loss of quality is not very pronounced while the gain in compression
is significant. A 1.0 Meg WAVE file for example, can be compressed
into as little as 50K using MP3.
RA G2 (.ra,.rm) Real Audio Real Audio is one of
the oldest formats for distributing audio over the Internet. Their
initial objective was to provide voice transmission over low bandwidth
telephone lines. With G2 they are now moving toward distribution
of music. Real Audio can also be streamed so that the visitor can
start listening before the entire file has downloaded. Unlike MP3,
Real Audio is a proprietary format but the Player is free and already
installed on many computer systems.
Video compression has been undergoing significant development in
recent years. The formats that are now available are a lot smaller
than in the past while still maintaining reasonably good quality.
Even so, there is really no such thing as a small video file. They
all require a significant amount of bandwidth. When a typical movie
on DVD requires over a Gigabyte of space you will quickly realize
that even short videos are going to demand a significant amount
of time to download even with a fast connection.
There is a lot of talk about providing TV, Movies and Video feeds
over the Internet. The fact is the technology is just not ready
for it yet. In order to get real time video over a fast connection,
the quality has to be so low that it is the equivalent of a penny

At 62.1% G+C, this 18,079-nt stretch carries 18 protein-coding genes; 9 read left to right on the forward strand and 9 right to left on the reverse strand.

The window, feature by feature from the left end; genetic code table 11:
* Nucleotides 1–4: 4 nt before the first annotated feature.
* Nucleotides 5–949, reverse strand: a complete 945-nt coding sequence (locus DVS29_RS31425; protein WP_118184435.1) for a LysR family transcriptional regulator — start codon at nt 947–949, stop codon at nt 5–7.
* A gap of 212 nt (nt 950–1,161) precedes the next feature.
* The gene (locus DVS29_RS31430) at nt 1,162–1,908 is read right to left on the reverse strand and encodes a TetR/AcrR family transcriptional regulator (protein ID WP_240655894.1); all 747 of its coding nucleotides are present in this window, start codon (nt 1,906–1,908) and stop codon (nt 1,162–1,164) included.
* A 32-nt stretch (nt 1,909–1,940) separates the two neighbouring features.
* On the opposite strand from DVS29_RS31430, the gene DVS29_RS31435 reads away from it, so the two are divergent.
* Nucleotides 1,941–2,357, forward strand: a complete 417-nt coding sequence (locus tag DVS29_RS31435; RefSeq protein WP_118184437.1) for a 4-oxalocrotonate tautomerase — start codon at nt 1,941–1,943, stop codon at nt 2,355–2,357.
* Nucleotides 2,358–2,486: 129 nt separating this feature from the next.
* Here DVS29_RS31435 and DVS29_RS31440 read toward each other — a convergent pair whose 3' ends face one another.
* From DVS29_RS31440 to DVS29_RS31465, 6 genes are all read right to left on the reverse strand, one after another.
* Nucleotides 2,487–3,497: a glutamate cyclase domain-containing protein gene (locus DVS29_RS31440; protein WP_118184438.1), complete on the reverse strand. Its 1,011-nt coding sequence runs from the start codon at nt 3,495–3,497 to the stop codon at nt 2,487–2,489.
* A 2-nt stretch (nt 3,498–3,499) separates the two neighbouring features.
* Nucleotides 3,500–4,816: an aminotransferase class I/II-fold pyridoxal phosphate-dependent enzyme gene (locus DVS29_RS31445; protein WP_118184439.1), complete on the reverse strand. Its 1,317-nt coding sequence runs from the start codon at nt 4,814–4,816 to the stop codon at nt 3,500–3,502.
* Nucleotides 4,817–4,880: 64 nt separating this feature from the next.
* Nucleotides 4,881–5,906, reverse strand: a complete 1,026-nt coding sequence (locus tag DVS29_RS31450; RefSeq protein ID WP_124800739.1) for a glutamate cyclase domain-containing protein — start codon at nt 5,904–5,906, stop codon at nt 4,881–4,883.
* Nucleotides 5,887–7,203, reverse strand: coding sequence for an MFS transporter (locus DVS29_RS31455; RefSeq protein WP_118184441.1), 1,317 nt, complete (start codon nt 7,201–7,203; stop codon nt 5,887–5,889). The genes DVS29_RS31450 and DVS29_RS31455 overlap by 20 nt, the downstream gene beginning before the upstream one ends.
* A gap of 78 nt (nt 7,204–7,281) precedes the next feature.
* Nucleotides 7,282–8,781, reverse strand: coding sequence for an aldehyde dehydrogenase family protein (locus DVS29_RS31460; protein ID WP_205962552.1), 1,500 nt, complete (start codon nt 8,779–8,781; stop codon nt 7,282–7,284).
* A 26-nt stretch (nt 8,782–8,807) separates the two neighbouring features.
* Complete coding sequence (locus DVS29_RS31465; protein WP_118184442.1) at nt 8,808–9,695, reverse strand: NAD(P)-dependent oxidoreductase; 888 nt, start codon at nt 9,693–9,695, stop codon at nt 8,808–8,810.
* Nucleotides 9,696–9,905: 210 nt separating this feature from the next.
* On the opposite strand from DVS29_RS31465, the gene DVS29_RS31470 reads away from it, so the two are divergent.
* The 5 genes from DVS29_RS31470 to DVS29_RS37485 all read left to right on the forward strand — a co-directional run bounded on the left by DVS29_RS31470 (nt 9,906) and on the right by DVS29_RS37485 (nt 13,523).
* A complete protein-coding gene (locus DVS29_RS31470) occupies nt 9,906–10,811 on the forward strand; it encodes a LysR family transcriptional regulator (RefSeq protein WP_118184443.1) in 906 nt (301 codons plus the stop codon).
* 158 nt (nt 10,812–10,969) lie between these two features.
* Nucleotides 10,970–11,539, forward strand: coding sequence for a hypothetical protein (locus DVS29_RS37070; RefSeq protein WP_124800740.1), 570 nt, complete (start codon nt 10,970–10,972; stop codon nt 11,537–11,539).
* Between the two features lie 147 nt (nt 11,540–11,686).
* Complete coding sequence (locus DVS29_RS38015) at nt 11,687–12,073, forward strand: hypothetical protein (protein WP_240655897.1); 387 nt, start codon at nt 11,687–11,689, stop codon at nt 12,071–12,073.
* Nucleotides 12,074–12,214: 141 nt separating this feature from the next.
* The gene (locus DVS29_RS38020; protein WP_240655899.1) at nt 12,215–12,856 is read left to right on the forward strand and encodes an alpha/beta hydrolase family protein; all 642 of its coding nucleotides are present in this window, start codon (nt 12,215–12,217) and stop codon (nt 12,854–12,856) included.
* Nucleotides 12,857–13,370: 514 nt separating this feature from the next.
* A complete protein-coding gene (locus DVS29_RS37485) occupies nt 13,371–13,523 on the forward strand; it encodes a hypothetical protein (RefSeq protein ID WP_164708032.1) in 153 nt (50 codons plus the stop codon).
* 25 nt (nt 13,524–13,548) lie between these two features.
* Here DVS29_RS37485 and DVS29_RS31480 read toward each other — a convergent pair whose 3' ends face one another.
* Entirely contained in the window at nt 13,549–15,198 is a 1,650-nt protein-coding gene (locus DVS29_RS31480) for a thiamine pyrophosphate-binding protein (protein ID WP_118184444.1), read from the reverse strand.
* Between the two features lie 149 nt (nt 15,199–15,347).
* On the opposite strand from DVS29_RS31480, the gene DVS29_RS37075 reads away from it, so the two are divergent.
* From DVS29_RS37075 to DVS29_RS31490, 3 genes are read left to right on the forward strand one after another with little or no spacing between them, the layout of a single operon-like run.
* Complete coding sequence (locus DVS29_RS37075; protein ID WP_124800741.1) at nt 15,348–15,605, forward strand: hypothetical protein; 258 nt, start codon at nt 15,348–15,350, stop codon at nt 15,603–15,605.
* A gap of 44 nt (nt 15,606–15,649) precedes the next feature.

whistle compared to a major symphony orchestra. It may be able to
carry the tune from Beethoven's 9th but wait until you hear what
passes for the Choral Orchestra.
For those of you that have a valid reason to add video to your
web pages, these are the primary choices you have.
AVI (.avi) Audio Video Interleave -Microsoft AVI was developed
by Microsoft to add Multi-Media capabilities to Windows. It is the
most common Multi-Media format if for no other reason than it is
included on every PC running any version of Windows. It is capable
of combining both Audio and Video into a relatively high quality
QUICKTIME (.gt,.mov) ISO standard -Apple. QuickTime is a mature
format that combines both audio and video into a file that is significantly
smaller than AVI at a slight expense in quality. Apple was able
to make the format popular by offering a free player on PC's.
MPEG (.mpg,.mpeg) "Moving Pictures Expert Group" This
is one of the oldest and most popular Audio/Video formats. MPEG
is available on most platforms and probably offers the best compromise
between file size and quality.
There are many other formats either in use, outdated but still
available or in active development. I have not attempted to list
them all since the topic is too extensive for a single article.
Some of the links below will provide additional information for
those of you that are interested in doing more research. You can
also try your favorite Search Engine or Index. I have also not included
links to sites that provide players for these formats. The formats
and players change often and are widely available.
Here are just a very few links to sites with additional information
on these formats. There are many more.
This is a wrap on my introduction to Internet Multimedia. I hope
it has helped some of you to get an idea of what it is all about.
As you will have no doubt discovered, it is only the tip of the
iceberg on this quite extensive and complex topic. I will no doubt
look at different aspects of it in more detail in the future.
About the Author
"IMS Web Tips"
(http://www.imswebtips.com) is a weekly news letter for all web
site managers regardless of experience who are looking for detailed
information on creating, maintaining and promoting their web sites.